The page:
was a shell shocked World War II Veteran who still thought the war was going
on, and last but not least, Benson (Robert Guillame) the level headed sarcastic
Tate family butler who couldn’t stand Chester, but stayed because he loved the
rest of family, who needed his help to hold things together.
Meanwhile, across town, Mary lived with her second
husband Burt Campbell (Richard Mulligan) a construction worker and decent fella
with one slight problem…impotence. Unbeknownst to Mary, the reason for Burt’s
impotence was due to Burt feeling guilty about killing Mary’s first husband, a
Also living in the Campbell household were Mary’s
two sons from her first husband. There was Danny (Ted Wass), who also worked
for the mob, but wanted out. The Godfather agreed only if Danny killed the man
who killed his father…which would be Danny’s Stepfather Burt.
Mary’s younger son Jodie (Played by Billy Crystal,
pre “Saturday Night Live” and his successful film career) who was a homosexual,
who wants to have a sex change to be with his boyfriend, an in the closet
popular pro football player.
also has two sons from a previous marriage, Chuck (Jay Johnson) a ventriloquist
who thinks his dummy Bob is real. Chuck is mild mannered and shy, but uses Bob
to express a lot of politically incorrect views he feels deep down. Burt’s other
son? Well…he turns out to be the previously mentioned Peter, the womanizing
tennis pro, who ends up being murdered midway through the first season, though
at first we don’t know by who, setting a murder mystery where all the
characters are suspects the second half of the first season.
Who did it? Well Jessica ends up being put on trial
and found guilty, but we learn she isn’t the real killer, Peter’s real murderer
is…well…you’ll have to watch the series (All four seasons available on DVD) to
used in later seasons episodes include, soap opera staples such as amnesia,
child custody battles, convicts, kidnapping, love triangles, revenge, duels,
more affairs, cliffhangers, corruption, shocking revelations, shot-gun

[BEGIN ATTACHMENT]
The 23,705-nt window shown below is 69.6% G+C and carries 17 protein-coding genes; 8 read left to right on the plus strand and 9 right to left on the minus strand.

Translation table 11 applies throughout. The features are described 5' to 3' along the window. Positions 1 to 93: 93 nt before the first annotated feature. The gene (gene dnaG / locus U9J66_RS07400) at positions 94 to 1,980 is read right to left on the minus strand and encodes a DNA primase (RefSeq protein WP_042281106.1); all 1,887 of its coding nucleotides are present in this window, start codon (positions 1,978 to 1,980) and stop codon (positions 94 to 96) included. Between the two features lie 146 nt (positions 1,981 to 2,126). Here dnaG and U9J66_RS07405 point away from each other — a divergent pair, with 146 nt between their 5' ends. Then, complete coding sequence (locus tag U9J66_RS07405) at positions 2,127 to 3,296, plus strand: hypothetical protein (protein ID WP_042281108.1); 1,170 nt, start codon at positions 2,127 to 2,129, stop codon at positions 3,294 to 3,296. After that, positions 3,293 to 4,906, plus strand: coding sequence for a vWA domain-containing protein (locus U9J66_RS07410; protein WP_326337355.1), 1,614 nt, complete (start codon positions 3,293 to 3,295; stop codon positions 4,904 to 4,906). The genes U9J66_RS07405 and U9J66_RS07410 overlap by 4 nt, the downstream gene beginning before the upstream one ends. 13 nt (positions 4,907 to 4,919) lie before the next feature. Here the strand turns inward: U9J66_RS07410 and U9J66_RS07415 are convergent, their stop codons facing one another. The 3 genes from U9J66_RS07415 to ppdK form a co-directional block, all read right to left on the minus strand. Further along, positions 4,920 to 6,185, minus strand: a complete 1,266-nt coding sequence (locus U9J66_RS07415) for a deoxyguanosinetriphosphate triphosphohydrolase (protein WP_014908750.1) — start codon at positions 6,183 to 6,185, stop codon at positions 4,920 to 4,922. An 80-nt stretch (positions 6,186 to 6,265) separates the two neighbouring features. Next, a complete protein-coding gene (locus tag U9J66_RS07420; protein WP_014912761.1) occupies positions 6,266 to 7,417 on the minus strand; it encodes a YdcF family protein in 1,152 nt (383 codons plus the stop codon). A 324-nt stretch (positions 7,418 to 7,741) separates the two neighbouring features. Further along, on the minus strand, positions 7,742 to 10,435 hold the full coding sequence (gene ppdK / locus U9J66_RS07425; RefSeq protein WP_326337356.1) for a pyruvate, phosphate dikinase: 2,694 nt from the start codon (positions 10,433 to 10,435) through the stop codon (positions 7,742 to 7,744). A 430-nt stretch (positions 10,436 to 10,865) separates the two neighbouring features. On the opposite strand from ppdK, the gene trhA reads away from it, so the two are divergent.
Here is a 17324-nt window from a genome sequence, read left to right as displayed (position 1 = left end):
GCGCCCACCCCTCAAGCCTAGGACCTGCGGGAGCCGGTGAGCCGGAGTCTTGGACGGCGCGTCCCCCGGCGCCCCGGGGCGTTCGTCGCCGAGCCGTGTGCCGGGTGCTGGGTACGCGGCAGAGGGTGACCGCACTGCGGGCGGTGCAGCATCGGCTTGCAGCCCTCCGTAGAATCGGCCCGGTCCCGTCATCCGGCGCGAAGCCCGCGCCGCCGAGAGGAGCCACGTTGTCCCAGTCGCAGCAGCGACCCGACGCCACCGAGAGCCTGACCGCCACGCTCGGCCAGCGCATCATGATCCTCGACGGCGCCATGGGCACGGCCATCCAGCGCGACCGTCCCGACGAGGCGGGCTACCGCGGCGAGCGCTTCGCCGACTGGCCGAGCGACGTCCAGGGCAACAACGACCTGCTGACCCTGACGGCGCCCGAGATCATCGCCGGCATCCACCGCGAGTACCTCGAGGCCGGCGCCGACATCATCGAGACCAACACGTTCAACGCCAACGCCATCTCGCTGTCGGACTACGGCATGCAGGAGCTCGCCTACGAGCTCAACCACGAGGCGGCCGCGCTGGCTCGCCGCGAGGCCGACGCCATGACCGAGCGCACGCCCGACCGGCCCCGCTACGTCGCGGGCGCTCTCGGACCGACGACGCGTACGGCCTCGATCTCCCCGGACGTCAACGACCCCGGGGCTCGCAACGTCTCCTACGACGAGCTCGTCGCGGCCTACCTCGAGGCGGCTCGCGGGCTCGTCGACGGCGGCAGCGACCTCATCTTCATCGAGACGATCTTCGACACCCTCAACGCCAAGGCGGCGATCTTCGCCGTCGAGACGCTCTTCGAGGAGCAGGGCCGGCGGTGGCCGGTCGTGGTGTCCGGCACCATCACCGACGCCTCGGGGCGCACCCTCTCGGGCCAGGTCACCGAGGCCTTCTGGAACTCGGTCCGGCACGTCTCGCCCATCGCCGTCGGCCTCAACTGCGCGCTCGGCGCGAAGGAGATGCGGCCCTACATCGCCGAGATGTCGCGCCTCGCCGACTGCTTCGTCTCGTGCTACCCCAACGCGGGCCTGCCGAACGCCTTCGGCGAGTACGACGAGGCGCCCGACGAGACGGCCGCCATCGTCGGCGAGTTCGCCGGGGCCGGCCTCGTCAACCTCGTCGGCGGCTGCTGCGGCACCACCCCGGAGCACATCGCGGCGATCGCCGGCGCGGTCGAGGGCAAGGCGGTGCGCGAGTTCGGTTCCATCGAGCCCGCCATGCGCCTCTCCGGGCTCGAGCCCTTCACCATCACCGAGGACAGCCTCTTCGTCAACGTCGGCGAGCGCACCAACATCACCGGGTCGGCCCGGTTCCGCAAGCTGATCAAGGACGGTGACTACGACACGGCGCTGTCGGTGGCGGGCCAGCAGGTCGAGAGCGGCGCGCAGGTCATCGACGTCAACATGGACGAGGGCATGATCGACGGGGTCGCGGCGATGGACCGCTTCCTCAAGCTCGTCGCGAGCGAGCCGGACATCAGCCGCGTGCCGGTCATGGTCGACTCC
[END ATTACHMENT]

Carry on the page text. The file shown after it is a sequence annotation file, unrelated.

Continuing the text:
weddings, scandals, a baby possessed by The Devil, cults, and horny aliens…yes,
you read that last one right. Everyone loves horny aliens.
“Soap” ran for four seasons on ABC before being
cancelled in 1981, leaving a lot unanswered cliffhangers, but has lived on in
reruns. The character of Benson got his own spinoff in 1979, which ran until
1986, and in a 1983 episode, even helped partially resolve one of the
unresolved cliffhangers from Soap’s last episode.
found a whole new audience in January 1994, when Comedy Central (pre “South Park”
era) began airing reruns of the show. Originally it only aired at 7:30pm
weeknights, but soon became the network’s highest rated series. Just a few
months later, Comedy Central began airing it 7:30, 8:00, and 11pm weeknights,
and occasionally aired weekend marathons.
mentioned before, the entire four seasons of “Soap” are available on DVD,
either separately by season, or all four seasons as a set. I can’t recommend
this series enough, it’s my #2 all-time favorite series after “Cheers”. The
first two seasons of “Benson” are also available on DVD, and while not
serialized like “Soap”, “Benson” has a more traditional sitcom setting, (And
season two features a then unknown Jerry Seinfeld, appearing in three episodes)
It’s a funny show worth checking out. Burt and Benson were tied as my two
favorite characters, and actor Robert Guillaume, who sadly recently passed
away, was an excellent actor, giving top notch performances in both series.
“Soap” was created by veteran TV Writer Susan
Harris, who perhaps had her greatest success with creating “The Golden Girls”
in 1985. According to a recent book on The Golden Girls, Rue McClanahan was
originally cast as Mary Campbell on “Soap” but declined, because she wanted to
play Jessica, whom she thought was a more interesting character, but that part
had been already cast with Katherine Helmond, who later in 1984, would go onto
play Mona on “Who’s the Boss?” Richard Mulligan (Burt) later starred in “The Golden
Girls” spin-off “Empty Nest”.
Susan Harris wrote just about every episode of the
first two seasons herself, and even appeared on screen in two episodes in
Season One as a prostitute named Babette. Having created many hit shows, Harris
says her favorite to write for was “Soap”, with great writing and a great cast,
I’m going to shut the hell up now, and let you check it out for yourself.